Med School Dean Just Steals Speech From The New YorkerS

When we see stories like the one about a law school graduate plagiarizing his graduation speech, we ask ourselves, "What is it with kids today and their poor plagiarism skills?" The answer: their stupid teachers also have poor plagiarism skills.

The dean—the dean!—of the University of Alberta's medical school—medical school!—was caught giving a plagiarized speech at a graduation banquet on Friday night. Not some obscure speech dug out of a long-forgotten academic journal. No. A speech he just took right out of the fucking New Yorker, from last year. Here is how certified medical school dean Philip Baker was found out, according to the Toronto Sun:

"A couple of the students recognized the term 'velluvial matrix,' which is in Mr. Gawande's speech," said class president Brittany Barber. "They Googled it on their phones."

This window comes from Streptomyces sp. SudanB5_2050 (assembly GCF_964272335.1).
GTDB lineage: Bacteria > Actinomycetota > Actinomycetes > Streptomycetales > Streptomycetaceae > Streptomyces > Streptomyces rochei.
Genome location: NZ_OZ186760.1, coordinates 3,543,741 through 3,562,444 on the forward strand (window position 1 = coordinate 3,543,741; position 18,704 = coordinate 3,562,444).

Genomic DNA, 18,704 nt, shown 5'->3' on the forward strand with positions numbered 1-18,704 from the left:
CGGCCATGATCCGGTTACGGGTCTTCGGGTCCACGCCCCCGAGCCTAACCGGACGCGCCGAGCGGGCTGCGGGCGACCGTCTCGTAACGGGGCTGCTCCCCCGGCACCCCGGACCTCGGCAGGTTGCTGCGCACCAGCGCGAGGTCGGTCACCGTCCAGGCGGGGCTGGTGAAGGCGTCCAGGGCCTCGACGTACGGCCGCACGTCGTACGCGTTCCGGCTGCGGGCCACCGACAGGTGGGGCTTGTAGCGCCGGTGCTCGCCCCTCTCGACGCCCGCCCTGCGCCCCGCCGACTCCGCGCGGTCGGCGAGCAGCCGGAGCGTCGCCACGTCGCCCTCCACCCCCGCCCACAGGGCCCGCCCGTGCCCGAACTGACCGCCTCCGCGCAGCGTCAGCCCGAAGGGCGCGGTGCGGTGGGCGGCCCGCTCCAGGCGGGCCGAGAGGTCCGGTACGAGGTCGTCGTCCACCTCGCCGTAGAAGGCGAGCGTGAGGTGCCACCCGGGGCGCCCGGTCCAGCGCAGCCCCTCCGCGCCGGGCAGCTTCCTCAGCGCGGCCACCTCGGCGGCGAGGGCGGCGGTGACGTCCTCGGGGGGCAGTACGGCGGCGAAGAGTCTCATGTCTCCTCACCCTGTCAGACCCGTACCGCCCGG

Yes, that phrase stood out because Atul Gawande said this, in his original speech:

Half the words you now routinely use you did not know existed when you started: words like arterial-blood gas, nasogastric tube, microarray, logistic regression, NMDA receptor, velluvial matrix.

O.K., I made that last one up. But the velluvial matrix sounds like something you should know about, doesn't it? And that's the problem. I will let you in on a little secret. You never stop wondering if there is a velluvial matrix you should know about.

That means medical school dean Philip Baker could not even be bothered to make up a new fake nonexistent phrase to illustrate this point, which he plagiarized. Ehh, just go with the immediately recognizable fake phrase that's already in there. Too much work.

No wonder kids these days have terrible plagiarism skills.